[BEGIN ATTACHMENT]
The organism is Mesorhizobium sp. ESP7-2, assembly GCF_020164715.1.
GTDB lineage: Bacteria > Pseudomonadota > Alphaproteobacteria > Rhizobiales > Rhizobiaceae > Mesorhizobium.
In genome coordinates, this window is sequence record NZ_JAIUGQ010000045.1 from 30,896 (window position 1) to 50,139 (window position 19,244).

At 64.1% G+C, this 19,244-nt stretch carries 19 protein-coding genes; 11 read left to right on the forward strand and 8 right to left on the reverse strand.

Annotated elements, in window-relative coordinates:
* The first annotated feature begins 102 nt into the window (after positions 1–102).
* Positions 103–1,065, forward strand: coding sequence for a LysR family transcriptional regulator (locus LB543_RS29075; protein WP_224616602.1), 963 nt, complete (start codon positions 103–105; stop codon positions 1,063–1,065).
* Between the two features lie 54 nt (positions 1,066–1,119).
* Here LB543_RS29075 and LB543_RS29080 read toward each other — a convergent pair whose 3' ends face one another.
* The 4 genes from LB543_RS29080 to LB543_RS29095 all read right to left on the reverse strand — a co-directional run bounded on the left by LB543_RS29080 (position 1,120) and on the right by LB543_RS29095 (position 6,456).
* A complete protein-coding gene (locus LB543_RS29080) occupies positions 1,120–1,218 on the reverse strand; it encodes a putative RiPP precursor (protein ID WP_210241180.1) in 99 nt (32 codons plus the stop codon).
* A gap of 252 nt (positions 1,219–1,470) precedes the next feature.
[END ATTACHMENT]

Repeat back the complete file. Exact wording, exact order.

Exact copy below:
The organism is Mesorhizobium sp. ESP7-2, assembly GCF_020164715.1.
GTDB lineage: Bacteria > Pseudomonadota > Alphaproteobacteria > Rhizobiales > Rhizobiaceae > Mesorhizobium.
In genome coordinates, this window is sequence record NZ_JAIUGQ010000045.1 from 30,896 (window position 1) to 50,139 (window position 19,244).

At 64.1% G+C, this 19,244-nt stretch carries 19 protein-coding genes; 11 read left to right on the forward strand and 8 right to left on the reverse strand.

Annotated elements, in window-relative coordinates:
* The first annotated feature begins 102 nt into the window (after positions 1–102).
* Positions 103–1,065, forward strand: coding sequence for a LysR family transcriptional regulator (locus LB543_RS29075; protein WP_224616602.1), 963 nt, complete (start codon positions 103–105; stop codon positions 1,063–1,065).
* Between the two features lie 54 nt (positions 1,066–1,119).
* Here LB543_RS29075 and LB543_RS29080 read toward each other — a convergent pair whose 3' ends face one another.
* The 4 genes from LB543_RS29080 to LB543_RS29095 all read right to left on the reverse strand — a co-directional run bounded on the left by LB543_RS29080 (position 1,120) and on the right by LB543_RS29095 (position 6,456).
* A complete protein-coding gene (locus LB543_RS29080) occupies positions 1,120–1,218 on the reverse strand; it encodes a putative RiPP precursor (protein ID WP_210241180.1) in 99 nt (32 codons plus the stop codon).
* A gap of 252 nt (positions 1,219–1,470) precedes the next feature.